What information must employers supply to employees about the processing of their personal data under the General Data Protection Regulation (GDPR)?

The General Data Protection Regulation (2016/679 EU) (GDPR) requires employers to provide employees (and other data subjects, such as job applicants) with an information notice, also known as a privacy notice or fair processing notice, setting out specified information about the processing of their personal data. The employer must provide this notice when it collects personal data from the employee or uses the personal data for a new purpose. The information that the employer must provide under the GDPR is significantly more detailed than that currently required under the Data Protection Act 1998.

Under the GDPR, the employer's privacy notice must include:

  • the identity and contact details of the employer as the data controller;
  • the data protection officer's (DPO) contact details (if the organisation has a DPO);
  • the purposes for which the data will be processed and the legal bases for processing;
  • where the legal basis for processing is the legitimate interests of the employer or a third party, the legitimate interests relied on;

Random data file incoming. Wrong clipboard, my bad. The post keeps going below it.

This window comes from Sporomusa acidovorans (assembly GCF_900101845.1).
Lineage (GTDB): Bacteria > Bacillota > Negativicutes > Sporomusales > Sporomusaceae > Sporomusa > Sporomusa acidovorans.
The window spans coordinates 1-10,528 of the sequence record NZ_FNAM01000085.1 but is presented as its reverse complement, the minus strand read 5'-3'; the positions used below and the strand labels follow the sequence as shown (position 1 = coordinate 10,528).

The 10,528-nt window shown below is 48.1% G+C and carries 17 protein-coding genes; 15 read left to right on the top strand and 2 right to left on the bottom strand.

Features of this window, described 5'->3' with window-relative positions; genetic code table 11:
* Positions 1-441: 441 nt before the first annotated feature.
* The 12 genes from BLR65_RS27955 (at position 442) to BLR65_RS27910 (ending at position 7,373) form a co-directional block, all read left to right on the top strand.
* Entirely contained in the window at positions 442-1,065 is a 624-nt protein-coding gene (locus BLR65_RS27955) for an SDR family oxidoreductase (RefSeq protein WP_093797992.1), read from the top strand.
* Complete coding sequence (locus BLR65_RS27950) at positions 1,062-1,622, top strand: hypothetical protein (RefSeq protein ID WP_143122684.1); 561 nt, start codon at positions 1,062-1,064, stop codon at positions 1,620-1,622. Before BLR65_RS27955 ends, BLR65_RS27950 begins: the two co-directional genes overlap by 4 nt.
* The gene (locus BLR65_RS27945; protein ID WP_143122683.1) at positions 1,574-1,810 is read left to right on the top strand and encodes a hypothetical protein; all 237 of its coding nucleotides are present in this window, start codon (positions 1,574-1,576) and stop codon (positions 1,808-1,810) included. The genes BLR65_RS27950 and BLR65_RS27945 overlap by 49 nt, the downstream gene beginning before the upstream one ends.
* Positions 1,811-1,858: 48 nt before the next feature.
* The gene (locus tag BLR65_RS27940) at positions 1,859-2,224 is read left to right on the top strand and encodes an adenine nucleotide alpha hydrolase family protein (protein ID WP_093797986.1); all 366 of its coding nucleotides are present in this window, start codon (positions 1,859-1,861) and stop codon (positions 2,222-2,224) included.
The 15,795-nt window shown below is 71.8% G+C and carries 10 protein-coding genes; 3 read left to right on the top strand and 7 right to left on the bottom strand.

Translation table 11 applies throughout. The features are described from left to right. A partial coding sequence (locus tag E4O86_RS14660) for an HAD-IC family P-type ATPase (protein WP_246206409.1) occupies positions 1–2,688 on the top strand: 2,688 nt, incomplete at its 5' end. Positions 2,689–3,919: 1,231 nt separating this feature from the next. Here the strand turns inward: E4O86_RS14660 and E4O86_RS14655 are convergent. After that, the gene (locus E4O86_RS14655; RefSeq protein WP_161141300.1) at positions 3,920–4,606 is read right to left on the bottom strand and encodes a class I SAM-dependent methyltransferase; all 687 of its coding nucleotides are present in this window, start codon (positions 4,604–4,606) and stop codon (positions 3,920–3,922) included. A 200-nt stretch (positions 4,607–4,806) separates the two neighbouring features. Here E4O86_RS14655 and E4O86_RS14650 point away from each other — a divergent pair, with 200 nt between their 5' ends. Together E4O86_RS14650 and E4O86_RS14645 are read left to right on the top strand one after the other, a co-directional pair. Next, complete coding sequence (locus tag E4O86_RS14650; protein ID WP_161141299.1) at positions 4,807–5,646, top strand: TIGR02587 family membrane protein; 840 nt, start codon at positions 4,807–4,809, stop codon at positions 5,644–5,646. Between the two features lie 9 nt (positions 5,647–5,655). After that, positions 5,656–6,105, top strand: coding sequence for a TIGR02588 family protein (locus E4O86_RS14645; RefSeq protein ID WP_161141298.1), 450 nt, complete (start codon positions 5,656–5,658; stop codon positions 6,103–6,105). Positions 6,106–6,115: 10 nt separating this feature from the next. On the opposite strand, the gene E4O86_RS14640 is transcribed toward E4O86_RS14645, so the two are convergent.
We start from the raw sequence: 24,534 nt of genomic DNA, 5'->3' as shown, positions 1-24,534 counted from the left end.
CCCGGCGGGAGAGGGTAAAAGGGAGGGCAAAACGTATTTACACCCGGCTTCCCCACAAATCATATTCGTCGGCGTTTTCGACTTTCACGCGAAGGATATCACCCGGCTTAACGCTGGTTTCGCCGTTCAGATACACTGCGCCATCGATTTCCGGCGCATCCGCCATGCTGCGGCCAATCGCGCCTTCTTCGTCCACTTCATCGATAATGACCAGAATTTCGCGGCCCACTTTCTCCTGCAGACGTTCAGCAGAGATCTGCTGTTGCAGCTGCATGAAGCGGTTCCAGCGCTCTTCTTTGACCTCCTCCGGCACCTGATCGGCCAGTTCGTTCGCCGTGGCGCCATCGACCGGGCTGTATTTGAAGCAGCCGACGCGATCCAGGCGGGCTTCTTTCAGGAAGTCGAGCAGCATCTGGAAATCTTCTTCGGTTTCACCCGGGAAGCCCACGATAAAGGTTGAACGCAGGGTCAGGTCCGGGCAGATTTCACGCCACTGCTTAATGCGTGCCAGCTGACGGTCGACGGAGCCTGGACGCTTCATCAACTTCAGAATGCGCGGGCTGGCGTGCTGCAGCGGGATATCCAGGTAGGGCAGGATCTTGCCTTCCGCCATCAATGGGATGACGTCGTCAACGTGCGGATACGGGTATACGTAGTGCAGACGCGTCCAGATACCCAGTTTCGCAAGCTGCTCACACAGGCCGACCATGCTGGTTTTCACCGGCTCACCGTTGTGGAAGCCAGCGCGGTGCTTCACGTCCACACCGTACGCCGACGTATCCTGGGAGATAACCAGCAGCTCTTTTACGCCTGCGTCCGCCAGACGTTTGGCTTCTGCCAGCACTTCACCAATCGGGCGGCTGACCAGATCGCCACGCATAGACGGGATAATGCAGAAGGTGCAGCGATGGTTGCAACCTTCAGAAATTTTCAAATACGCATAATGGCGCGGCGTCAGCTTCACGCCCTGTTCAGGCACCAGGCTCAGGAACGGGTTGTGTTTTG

• the recipients, or categories of recipients, of the data, if any;
  • details of any transfer of the data outside the European Economic Area and the relevant safeguards in place;
  • the period for which the data will be stored, or if it is not possible to specify the retention period, the criteria used to determine the period;
  • the data subject's rights to request access to, rectification or erasure of data; to request restriction of processing; or to object to processing;
  • the right to data portability;
  • where the legal basis for processing is consent, the right to withdraw consent at any time;
  • the right to lodge a complaint with the supervisory authority;
  • whether or not the provision of personal data is a statutory or contractual requirement, and the possible consequences of failure to provide the data; and
  • the existence of any automated decision-making and profiling, and the consequences for the data subject.

Where the data was not obtained directly from the employee, the employer must also state the source from which it was obtained and the categories of personal data to be processed.

The GDPR will come into effect on 25 May 2018.